عنوان مقاله [English]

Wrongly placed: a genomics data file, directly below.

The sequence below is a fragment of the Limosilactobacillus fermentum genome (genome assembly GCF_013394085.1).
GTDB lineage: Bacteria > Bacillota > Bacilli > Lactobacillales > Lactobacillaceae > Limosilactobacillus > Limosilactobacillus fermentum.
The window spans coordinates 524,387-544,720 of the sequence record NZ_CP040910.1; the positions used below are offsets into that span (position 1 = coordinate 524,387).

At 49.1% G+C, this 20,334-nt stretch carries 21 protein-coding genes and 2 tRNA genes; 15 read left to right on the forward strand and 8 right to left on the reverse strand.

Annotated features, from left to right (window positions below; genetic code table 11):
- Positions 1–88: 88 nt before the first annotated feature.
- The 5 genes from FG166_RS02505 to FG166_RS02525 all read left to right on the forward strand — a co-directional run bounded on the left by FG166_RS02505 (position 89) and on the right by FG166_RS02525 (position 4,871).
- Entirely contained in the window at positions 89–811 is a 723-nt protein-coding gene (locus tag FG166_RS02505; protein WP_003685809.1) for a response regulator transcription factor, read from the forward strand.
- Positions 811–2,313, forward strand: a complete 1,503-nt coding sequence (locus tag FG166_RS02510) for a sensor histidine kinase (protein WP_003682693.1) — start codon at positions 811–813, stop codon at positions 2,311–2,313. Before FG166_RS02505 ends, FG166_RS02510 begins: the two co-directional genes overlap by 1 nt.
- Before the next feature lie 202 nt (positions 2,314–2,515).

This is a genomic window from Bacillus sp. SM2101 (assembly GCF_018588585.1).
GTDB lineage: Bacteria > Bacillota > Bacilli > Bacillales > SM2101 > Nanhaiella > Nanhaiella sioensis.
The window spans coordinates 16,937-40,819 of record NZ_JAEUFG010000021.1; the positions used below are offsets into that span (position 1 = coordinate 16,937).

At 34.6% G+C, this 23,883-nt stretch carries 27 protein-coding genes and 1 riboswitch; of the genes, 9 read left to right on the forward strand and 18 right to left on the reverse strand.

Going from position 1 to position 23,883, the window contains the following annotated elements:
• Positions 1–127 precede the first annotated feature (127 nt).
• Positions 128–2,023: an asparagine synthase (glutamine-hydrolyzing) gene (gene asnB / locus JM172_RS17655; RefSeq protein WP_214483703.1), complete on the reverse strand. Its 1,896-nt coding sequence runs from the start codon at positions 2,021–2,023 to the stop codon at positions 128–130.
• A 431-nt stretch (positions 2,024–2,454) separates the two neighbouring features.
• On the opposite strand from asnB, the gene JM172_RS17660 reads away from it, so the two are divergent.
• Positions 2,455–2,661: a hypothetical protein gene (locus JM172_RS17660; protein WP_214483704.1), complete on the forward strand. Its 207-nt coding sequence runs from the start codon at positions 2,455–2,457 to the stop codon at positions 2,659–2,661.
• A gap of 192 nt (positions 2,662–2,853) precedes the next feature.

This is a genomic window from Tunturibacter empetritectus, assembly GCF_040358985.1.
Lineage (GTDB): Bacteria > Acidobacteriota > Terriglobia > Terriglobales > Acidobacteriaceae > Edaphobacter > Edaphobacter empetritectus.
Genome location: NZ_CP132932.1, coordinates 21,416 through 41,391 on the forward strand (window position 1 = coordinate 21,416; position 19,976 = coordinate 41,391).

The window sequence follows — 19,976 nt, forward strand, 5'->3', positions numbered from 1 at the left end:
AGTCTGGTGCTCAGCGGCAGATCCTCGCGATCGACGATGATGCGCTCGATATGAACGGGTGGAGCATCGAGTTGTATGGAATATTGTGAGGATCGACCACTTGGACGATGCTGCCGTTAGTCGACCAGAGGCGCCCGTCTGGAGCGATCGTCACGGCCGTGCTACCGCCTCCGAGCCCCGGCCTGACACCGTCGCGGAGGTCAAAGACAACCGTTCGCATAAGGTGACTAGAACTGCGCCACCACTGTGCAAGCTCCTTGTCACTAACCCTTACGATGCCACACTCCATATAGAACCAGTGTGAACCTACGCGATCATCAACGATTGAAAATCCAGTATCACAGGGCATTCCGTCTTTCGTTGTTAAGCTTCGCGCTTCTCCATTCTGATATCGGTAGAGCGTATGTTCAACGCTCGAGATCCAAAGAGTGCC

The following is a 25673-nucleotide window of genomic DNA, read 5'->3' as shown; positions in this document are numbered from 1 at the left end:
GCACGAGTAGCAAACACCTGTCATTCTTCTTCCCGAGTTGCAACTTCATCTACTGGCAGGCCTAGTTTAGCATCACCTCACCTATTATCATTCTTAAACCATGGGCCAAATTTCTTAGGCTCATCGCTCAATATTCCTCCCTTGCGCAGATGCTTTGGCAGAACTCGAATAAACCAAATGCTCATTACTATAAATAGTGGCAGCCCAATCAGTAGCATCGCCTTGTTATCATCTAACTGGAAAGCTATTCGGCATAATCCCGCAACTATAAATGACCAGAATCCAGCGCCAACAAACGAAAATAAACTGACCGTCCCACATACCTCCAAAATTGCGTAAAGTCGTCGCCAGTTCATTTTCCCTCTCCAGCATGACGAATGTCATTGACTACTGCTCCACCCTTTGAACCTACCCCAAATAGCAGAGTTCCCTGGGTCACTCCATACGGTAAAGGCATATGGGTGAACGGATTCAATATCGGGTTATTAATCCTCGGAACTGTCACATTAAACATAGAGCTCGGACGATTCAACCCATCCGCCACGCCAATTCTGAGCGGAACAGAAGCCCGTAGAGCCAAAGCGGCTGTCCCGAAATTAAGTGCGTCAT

According To Eriugena, it is not true to attribute a property to God in the sense that one does to the creatures; but they can be used beyond the sense in which they are used for the creatures. Because God, on the one hand, is the ultimate cause of the creatures -the attributes of creatures are ultimately from God- and, on the other hand, transcends them. Since Eriugena simultaneously negates and affirms the attributes about God, his theory can be called an apophatic-cataphatic theory in which, the negation of the attributes is because of God’s superiority to creatures. Surprisingly, it is also the case for Avicenna. That is, his theory can also be called an apophatic-cataphatic theory. Nevertheless, Avicenna’s view about the negation and affirmation of attributes is different from that of Eriugena. He contends that “necessity of existence” can be attributed to God positively while the other attributes are subject to either negation or correlation. According to Avicenna, it is not important for an attribute to be apparently negative/positive, because an apparently negative attribute can be in fact positive and vice versa. In this article, it will be argued that despite Eriugena's idea, Avicenna’s theory is in contrast with divine ineffability.